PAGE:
Well, almost most of them. Take example, a voltmeter spec of +/-(10% of reading + 10% of range). The first term of % of reading is referred as gain error, and second term of % of range is referred as offset error.

to understand this from graphical approach,

let’s start by drawing out a x-y axis – with x being voltmeter reading and y being actual value

then draw a line with y = x (implied m=1, c=0) from –1 to +1.

Let’s try to interpret this graph

now, to further discuss this, i think it is best to throw in some number – let’s consider the gain error of +/-10%. what it means is that the line will has a slope of 10% deviation from our ideal line (m=1, c=0).

if gain error is all that we have, then we have something like below:

next let’s consider the case where gain error is zero, and +/-10% of offset error (remember that we are taking about +/-10% of measurement range offset). for this we have

Now, for the real world instrument – gain error and offset error is real and cannot be ignored.

Factor in both gain and offset error, we have resulted in a series of possible lines that the real instrument behave.

From the look of it, it seem pretty bad – as the uncertainty is high for the voltmeter reading, in fact – up to 20% of measurement range. But, what you pay is what you get, gain and offset error of 10% is chosen for the sake of our discussion here. For real voltmeter with decent pricing, you can easily get 0.1% accuracy for both offset and gain. In certain case (depend of calibration, operating temperature, pricing…) you can even get better than 0.01%! Now, that is impressive.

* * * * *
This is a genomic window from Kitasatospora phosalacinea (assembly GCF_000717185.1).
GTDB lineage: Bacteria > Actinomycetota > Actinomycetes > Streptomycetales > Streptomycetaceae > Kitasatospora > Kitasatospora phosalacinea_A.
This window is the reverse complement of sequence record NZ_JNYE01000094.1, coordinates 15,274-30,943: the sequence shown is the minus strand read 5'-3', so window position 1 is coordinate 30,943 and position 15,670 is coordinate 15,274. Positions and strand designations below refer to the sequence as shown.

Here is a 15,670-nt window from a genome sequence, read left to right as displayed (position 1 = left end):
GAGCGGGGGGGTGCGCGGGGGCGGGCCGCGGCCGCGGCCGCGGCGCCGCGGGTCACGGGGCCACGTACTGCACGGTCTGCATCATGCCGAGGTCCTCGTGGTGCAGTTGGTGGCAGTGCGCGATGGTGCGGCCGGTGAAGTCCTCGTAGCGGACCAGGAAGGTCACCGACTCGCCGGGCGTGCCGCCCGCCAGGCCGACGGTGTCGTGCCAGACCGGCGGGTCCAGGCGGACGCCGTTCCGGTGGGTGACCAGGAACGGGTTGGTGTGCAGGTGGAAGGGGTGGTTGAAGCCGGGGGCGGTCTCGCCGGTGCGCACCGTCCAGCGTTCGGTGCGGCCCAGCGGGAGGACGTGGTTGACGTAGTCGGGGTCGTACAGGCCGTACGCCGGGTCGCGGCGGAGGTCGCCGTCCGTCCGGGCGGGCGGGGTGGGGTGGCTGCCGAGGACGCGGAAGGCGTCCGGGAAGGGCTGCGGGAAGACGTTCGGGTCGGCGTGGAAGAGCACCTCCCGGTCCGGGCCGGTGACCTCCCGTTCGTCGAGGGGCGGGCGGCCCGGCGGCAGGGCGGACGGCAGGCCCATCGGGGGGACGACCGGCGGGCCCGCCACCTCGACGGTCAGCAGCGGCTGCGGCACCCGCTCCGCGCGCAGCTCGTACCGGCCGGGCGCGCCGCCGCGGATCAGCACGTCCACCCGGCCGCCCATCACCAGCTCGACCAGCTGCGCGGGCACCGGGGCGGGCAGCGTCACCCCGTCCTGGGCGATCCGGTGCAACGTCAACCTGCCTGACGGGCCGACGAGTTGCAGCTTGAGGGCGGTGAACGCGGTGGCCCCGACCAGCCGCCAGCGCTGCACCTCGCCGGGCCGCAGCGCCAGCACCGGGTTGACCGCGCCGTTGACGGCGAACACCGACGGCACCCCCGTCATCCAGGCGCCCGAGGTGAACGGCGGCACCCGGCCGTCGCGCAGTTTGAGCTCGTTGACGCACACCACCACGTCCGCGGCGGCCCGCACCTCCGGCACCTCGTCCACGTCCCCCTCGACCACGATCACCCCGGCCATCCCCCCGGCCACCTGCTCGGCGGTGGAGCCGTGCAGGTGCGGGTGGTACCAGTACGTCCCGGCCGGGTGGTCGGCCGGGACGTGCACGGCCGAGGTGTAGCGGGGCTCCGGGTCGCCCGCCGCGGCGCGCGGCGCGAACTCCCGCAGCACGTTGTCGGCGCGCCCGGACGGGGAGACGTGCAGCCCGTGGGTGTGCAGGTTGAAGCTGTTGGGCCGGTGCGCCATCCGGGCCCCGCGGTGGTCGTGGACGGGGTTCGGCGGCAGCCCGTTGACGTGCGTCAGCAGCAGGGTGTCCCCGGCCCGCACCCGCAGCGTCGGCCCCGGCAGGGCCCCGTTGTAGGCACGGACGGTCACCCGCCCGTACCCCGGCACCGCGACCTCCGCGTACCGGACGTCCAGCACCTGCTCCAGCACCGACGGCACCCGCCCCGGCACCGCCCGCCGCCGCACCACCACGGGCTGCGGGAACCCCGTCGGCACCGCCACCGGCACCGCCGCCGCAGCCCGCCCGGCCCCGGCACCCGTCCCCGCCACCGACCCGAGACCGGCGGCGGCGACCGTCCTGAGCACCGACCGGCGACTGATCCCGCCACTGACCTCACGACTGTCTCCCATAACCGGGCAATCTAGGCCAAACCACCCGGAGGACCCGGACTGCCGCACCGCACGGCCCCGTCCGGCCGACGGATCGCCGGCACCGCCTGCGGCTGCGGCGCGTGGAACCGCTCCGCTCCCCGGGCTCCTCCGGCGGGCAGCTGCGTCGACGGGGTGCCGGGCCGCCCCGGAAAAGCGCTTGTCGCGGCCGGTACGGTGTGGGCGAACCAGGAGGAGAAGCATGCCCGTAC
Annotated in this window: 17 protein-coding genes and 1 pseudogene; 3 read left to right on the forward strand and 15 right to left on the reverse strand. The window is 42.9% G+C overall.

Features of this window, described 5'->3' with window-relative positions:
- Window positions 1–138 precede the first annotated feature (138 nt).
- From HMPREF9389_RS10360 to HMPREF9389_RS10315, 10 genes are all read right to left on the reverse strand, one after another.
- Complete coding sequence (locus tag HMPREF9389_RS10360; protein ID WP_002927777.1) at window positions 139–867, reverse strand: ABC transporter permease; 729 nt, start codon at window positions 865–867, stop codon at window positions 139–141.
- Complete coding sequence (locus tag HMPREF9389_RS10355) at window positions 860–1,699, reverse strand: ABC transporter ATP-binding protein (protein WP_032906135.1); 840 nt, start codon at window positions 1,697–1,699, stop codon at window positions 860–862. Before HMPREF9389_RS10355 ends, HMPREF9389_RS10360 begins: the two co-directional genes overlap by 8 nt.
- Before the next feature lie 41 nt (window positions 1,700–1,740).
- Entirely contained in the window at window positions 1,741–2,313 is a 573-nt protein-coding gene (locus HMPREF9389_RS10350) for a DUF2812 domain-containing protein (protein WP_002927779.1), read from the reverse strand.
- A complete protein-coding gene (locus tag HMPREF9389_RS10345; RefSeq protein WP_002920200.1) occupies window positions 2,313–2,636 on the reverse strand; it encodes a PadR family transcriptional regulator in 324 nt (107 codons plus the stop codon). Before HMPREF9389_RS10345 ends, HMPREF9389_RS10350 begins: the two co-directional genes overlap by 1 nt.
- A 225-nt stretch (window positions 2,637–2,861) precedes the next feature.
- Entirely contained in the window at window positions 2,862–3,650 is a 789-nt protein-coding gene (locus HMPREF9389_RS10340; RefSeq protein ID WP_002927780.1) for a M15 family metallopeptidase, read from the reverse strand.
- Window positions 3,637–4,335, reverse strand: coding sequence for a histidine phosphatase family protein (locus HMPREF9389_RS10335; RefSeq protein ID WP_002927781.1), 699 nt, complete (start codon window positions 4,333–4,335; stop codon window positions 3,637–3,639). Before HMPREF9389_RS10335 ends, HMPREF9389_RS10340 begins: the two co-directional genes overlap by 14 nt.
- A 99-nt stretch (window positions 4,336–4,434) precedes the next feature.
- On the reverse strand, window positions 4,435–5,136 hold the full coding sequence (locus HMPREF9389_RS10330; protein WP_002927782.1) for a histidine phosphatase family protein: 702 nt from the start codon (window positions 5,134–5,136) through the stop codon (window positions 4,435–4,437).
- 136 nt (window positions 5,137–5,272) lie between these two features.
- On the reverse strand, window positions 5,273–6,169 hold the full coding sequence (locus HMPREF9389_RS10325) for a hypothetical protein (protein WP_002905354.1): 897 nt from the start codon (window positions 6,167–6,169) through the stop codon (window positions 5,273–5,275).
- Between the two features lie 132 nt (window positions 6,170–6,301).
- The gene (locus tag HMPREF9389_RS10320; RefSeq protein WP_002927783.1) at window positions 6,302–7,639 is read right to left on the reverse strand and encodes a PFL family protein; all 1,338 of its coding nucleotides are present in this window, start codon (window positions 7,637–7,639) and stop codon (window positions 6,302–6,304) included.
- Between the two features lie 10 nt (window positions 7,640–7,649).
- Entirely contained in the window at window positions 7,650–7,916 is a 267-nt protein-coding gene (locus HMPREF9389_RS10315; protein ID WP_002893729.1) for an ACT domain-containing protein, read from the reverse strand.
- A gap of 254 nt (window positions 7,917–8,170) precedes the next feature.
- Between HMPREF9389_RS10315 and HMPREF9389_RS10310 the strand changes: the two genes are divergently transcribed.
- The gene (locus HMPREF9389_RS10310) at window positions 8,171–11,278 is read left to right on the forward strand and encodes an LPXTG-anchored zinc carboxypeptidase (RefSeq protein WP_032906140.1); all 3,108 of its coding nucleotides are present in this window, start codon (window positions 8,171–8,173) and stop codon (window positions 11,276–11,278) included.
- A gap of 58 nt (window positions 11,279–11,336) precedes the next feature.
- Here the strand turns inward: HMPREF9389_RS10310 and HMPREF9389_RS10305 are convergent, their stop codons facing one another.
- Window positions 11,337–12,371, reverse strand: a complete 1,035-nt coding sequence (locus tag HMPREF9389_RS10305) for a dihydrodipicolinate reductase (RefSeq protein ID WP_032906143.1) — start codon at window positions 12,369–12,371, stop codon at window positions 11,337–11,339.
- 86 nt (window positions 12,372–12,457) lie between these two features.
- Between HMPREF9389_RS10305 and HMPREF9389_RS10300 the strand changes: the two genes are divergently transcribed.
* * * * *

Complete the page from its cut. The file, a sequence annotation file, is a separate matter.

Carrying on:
Note:

In this example we used a voltmeter, but most measurement / sourcing instrument (source measure unit, power supply, oscilloscope, capacitance meter….) present their spec in similar form. So you can apply this method to have a sense of what the spec mean – with graphical approach.

Sometimes, the manufacturer will give un-normalized spec for offset, which is essentially the same thing. take our example here of +/-(10% reading + 10% of range) , if the range is 10V, the equivalent un-normalized spec will be +/-(10% reading + 1V)

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